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Student Research explained

Causes and patterns of readmissions in patients with common comorbidities: retrospective cohort study

BMJ 2014; 348 doi: https://doi.org/10.1136/sbmj.g1667 (Published 05 March 2014) Cite this as: BMJ 2014;348:g1667
  1. Neil Chanchlani, foundation year 1 doctor1,
  2. Erin Russell, assistant editor2
  1. 1Whipps Cross University Hospital, London, UK
  2. 2Canadian Medical Association Journal, Ottawa, ON, Canada

The paper

  • “Causes and patterns of readmissions in patients with common comorbidities: retrospective cohort study” by Jacques Donzé and colleagues. (BMJ 2013;347:f7171, doi:10.1136/bmj.f7171).

Why do the study?

Work in emergency medicine or medical/surgical assessment can often yield interesting days. Patients come to hospital for various reasons; some present because they are acutely unwell, some present with exacerbations of chronic illnesses, and others present because they require social and multidisciplinary input into their care and home environments.

For a junior on the “frontline,” perhaps the most gut-wrenching moment is when you’re asked to see a patient who you’ve recently discharged from your care. You wonder whether you made a mistake in prescribing or if you discharged them too early. Then begins the attempt to diagnose the patient and, rather defensively, to find out whose fault it is that they’ve re-presented to hospital.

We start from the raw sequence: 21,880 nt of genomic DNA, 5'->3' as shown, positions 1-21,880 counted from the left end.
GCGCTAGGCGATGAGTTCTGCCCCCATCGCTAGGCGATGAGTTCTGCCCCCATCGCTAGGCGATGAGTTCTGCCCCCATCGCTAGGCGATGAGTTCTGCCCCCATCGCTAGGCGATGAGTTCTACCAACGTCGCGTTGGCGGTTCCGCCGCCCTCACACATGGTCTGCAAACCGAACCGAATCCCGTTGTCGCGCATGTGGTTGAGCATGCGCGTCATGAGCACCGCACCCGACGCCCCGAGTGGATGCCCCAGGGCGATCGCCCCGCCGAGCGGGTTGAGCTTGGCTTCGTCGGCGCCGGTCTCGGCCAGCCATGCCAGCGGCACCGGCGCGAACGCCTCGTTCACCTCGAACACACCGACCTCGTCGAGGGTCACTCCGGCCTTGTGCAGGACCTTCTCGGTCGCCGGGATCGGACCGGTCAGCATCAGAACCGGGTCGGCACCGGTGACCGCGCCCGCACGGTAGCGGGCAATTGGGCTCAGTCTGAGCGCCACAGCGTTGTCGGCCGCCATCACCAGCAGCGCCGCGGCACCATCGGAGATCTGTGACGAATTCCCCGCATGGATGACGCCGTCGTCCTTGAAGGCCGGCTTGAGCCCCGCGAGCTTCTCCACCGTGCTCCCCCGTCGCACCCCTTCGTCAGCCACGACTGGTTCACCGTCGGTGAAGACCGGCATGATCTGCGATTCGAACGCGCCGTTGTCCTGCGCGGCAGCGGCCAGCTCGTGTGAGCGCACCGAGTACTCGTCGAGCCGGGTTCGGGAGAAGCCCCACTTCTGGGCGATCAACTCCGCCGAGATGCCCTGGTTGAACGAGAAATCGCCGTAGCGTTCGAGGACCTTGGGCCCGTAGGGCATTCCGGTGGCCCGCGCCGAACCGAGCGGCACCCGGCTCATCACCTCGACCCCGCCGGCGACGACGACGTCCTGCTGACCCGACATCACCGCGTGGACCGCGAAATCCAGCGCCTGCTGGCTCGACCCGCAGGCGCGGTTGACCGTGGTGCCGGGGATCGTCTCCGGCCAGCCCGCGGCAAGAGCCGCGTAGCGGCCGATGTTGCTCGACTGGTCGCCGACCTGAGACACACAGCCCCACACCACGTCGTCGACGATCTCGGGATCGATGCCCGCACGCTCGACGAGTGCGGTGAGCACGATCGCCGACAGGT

We know that about a fifth of patients who are discharged from hospital bounce back into hospital via GP referral or re-present through the emergency department within 30 days after discharge.1 Reasons for readmission include adverse drug events, avoidable infection, complications of procedures and treatments, and preventable acute exacerbations of chronic illnesses.

The authors of this study wanted to ascertain why patients get readmitted and offer solutions as to how we can reduce the numbers. They hypothesised that patients’ comorbidities could play an important role. Comorbidities can be defined as the simultaneous coexistence of more than one health condition in a single individual—for example, someone who has chronic obstructive pulmonary disease (COPD) and insulin dependent diabetes is said to have both comorbidities.1

There is already evidence to suggest that a patient’s primary diagnosis on readmission (within 30 days) differs from the primary diagnosis responsible for the index—or original—admission, suggesting that there must be other factors at play. Additionally, studies have suggested that a higher incidence of comorbidity leads to an increased rate of readmission.23

What did the authors do?